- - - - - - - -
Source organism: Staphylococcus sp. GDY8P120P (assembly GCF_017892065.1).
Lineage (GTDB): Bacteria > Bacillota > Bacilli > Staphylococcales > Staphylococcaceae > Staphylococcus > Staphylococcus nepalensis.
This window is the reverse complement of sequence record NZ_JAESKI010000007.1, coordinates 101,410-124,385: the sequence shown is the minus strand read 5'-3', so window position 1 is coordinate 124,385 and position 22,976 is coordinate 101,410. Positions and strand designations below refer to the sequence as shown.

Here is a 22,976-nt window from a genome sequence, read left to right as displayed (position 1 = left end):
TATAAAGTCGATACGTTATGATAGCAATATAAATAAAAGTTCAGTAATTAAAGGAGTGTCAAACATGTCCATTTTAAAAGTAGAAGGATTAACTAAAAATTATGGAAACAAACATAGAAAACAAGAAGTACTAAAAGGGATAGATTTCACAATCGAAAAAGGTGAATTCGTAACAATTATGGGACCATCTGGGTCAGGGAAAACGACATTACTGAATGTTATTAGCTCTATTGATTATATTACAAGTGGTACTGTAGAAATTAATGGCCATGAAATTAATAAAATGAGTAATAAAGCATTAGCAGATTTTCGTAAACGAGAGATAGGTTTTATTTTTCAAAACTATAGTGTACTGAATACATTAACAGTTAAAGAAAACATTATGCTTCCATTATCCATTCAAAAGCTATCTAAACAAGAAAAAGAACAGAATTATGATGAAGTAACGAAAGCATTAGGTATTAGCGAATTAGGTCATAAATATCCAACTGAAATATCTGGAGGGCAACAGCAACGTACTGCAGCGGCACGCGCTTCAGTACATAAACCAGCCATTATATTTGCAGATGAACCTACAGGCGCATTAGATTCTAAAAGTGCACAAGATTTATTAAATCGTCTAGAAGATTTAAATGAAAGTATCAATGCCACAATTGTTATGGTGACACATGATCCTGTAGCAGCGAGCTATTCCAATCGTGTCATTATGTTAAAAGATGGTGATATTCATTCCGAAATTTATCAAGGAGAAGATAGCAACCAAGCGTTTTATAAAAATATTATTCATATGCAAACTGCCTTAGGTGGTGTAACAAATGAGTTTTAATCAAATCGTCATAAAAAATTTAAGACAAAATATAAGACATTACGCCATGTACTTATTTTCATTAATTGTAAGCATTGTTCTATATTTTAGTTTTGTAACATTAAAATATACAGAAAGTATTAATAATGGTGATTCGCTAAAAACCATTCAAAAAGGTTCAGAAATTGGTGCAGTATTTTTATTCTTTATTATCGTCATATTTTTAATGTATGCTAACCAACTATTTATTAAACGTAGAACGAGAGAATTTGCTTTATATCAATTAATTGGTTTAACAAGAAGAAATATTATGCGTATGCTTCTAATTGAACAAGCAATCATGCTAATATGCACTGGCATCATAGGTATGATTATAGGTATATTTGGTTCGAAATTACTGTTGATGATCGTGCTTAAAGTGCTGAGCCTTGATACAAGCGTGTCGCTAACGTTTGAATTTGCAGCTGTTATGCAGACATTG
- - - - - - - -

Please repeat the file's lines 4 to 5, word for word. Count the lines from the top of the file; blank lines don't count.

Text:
Here is a 22,976-nt window from a genome sequence, read left to right as displayed (position 1 = left end):
TATAAAGTCGATACGTTATGATAGCAATATAAATAAAAGTTCAGTAATTAAAGGAGTGTCAAACATGTCCATTTTAAAAGTAGAAGGATTAACTAAAAATTATGGAAACAAACATAGAAAACAAGAAGTACTAAAAGGGATAGATTTCACAATCGAAAAAGGTGAATTCGTAACAATTATGGGACCATCTGGGTCAGGGAAAACGACATTACTGAATGTTATTAGCTCTATTGATTATATTACAAGTGGTACTGTAGAAATTAATGGCCATGAAATTAATAAAATGAGTAATAAAGCATTAGCAGATTTTCGTAAACGAGAGATAGGTTTTATTTTTCAAAACTATAGTGTACTGAATACATTAACAGTTAAAGAAAACATTATGCTTCCATTATCCATTCAAAAGCTATCTAAACAAGAAAAAGAACAGAATTATGATGAAGTAACGAAAGCATTAGGTATTAGCGAATTAGGTCATAAATATCCAACTGAAATATCTGGAGGGCAACAGCAACGTACTGCAGCGGCACGCGCTTCAGTACATAAACCAGCCATTATATTTGCAGATGAACCTACAGGCGCATTAGATTCTAAAAGTGCACAAGATTTATTAAATCGTCTAGAAGATTTAAATGAAAGTATCAATGCCACAATTGTTATGGTGACACATGATCCTGTAGCAGCGAGCTATTCCAATCGTGTCATTATGTTAAAAGATGGTGATATTCATTCCGAAATTTATCAAGGAGAAGATAGCAACCAAGCGTTTTATAAAAATATTATTCATATGCAAACTGCCTTAGGTGGTGTAACAAATGAGTTTTAATCAAATCGTCATAAAAAATTTAAGACAAAATATAAGACATTACGCCATGTACTTATTTTCATTAATTGTAAGCATTGTTCTATATTTTAGTTTTGTAACATTAAAATATACAGAAAGTATTAATAATGGTGATTCGCTAAAAACCATTCAAAAAGGTTCAGAAATTGGTGCAGTATTTTTATTCTTTATTATCGTCATATTTTTAATGTATGCTAACCAACTATTTATTAAACGTAGAACGAGAGAATTTGCTTTATATCAATTAATTGGTTTAACAAGAAGAAATATTATGCGTATGCTTCTAATTGAACAAGCAATCATGCTAATATGCACTGGCATCATAGGTATGATTATAGGTATATTTGGTTCGAAATTACTGTTGATGATCGTGCTTAAAGTGCTGAGCCTTGATACAAGCGTGTCGCTAACGTTTGAATTTGCAGCTGTTATGCAGACATTG